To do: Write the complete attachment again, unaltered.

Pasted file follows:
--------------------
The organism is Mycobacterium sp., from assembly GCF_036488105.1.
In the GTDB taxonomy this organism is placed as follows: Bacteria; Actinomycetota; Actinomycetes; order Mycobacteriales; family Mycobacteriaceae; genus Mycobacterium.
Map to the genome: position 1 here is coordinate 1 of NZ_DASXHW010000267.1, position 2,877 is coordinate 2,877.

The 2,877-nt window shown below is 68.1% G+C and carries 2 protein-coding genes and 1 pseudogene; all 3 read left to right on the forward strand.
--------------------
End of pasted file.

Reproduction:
The organism is Mycobacterium sp., from assembly GCF_036488105.1.
In the GTDB taxonomy this organism is placed as follows: Bacteria; Actinomycetota; Actinomycetes; order Mycobacteriales; family Mycobacteriaceae; genus Mycobacterium.
Map to the genome: position 1 here is coordinate 1 of NZ_DASXHW010000267.1, position 2,877 is coordinate 2,877.

The 2,877-nt window shown below is 68.1% G+C and carries 2 protein-coding genes and 1 pseudogene; all 3 read left to right on the forward strand.